Bands of the Pan-American Exposition
For the Pan-American Exposition of 1901 upwards of twenty professional bands were engaged to present five to seven concerts a day between May and October. In addition, bands played for the military exercises, parades, and other activities that were a regular feature of the exposition. Why so many bands? By the year 1901, bands were at the zenith of their popularity. They had been an integral part of the developing cultural and social life of communities during the nineteenth century, as witnessed by the number of gazebo bandstands that still grace many a town or village square to this day. New designs in wind instrument manufacture provided bands with a greater palette of musical sounds for outdoor performances. Bands became so numerous that, during the Civil War, Congress ordered the regimental bands of the Union Army to be limited to one band for each brigade. Following the war years brass bands continued to flourish in large and small communities alike. Improvements in transportation, mainly the growth of the railroad system, gave rise to a number of outstanding professional bands that could easily travel and thus be heard in cities and towns all across the United States. John Philip Sousa, for example, not only toured the length and breadth of North America with his great band, but also made four extended trips to Europe as well as a world tour during his long and illustrious career.
Three Buffalo bands, the 65th and 74th Regiment Bands and Scinta's Band were engaged to perform at the exposition. The first two were local bands under contract to provide music for various regimental functions, but were free to accept other engagements - a common practice of most military bands at the time. Scinta's Band was popular with local residents since it coincided with the great period of Italian immigration to Buffalo.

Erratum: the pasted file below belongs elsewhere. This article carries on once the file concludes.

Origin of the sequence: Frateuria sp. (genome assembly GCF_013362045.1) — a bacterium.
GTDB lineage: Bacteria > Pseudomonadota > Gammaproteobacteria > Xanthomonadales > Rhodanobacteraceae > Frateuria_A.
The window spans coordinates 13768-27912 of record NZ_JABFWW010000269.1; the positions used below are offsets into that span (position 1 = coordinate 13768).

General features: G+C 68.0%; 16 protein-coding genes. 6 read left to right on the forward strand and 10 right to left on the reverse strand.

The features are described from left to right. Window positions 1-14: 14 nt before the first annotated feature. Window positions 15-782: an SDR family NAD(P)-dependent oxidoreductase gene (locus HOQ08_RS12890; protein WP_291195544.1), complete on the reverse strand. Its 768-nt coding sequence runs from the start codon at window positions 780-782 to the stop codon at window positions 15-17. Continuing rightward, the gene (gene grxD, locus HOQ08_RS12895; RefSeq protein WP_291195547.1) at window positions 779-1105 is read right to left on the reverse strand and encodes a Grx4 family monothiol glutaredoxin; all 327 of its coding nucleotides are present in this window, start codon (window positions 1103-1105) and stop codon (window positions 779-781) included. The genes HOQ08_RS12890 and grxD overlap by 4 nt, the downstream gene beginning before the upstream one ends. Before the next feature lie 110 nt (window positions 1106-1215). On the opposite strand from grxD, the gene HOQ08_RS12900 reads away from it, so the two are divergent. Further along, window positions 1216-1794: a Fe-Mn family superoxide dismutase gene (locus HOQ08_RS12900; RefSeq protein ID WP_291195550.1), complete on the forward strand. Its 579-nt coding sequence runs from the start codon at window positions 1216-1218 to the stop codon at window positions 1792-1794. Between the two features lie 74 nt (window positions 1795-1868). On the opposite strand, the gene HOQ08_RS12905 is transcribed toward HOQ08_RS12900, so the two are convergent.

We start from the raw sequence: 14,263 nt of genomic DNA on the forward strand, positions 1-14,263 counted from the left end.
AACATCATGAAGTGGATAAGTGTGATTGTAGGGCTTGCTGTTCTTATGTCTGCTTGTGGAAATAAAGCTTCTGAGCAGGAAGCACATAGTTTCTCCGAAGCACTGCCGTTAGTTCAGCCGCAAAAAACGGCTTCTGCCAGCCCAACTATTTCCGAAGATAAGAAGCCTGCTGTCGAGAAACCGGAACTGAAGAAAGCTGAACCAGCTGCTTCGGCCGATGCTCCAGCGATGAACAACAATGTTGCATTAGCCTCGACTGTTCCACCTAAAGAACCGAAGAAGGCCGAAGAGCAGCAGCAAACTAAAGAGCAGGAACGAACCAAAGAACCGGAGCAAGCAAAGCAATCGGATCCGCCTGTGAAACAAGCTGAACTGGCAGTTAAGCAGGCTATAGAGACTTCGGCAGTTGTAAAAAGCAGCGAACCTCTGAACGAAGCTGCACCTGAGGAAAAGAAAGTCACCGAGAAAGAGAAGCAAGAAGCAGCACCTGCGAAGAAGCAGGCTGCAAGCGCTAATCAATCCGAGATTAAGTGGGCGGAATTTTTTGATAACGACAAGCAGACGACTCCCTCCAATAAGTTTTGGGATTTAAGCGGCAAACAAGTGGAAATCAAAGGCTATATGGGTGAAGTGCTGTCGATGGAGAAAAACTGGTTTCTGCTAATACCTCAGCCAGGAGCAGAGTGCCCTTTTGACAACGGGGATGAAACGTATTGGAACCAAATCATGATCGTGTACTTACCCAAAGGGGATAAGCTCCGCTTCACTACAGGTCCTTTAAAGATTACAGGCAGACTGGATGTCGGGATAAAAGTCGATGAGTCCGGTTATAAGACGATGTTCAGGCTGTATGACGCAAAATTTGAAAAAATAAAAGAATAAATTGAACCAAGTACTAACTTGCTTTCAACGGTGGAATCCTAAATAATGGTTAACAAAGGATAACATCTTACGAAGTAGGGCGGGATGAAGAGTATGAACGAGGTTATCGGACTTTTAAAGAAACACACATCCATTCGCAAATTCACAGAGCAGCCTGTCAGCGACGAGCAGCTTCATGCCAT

65th Regiment Band
74th Regiment Band
Visitors to the Pan-American Exposition not only could listen to some of the finest bands in the country but also were treated to an array of the foremost instrumental soloists. Herbert L. Clarke (cornet), Arthur Pryor (trombone), and Simone Mantia (euphonium), featured performers with the Sousa Band, are still recognized as legends on their respective instruments. William Paris Chambers was cornet soloist with Francesco Fanciulli's 71st Regiment Band of New York, and cornetist Bohumir Kryl was heard during two engagements, first in August with Phinney's United States Band and then in October with the band of Frederick Innes. Thomas Brooke's Chicago Marine Band featured the father and son team of James (father) and Edward Llewellyn as cornet soloists. Edward, who was in his early twenties at the time, went on to a symphonic career, initially as first trumpeter in the Pittsburgh Symphony Orchestra and then for a long period as principal trumpet of the Chicago Symphony Orchestra.
In 1901, Buffalo was the place to be if one wished for the sights and sounds of some of the greatest bands of North America or to witness the eloquent execution of superlative instrumental soloists.
© 2001 Frank Cipolla
Frank Cipolla is Professor of Music Emeritus, University at Buffalo, The State University of New York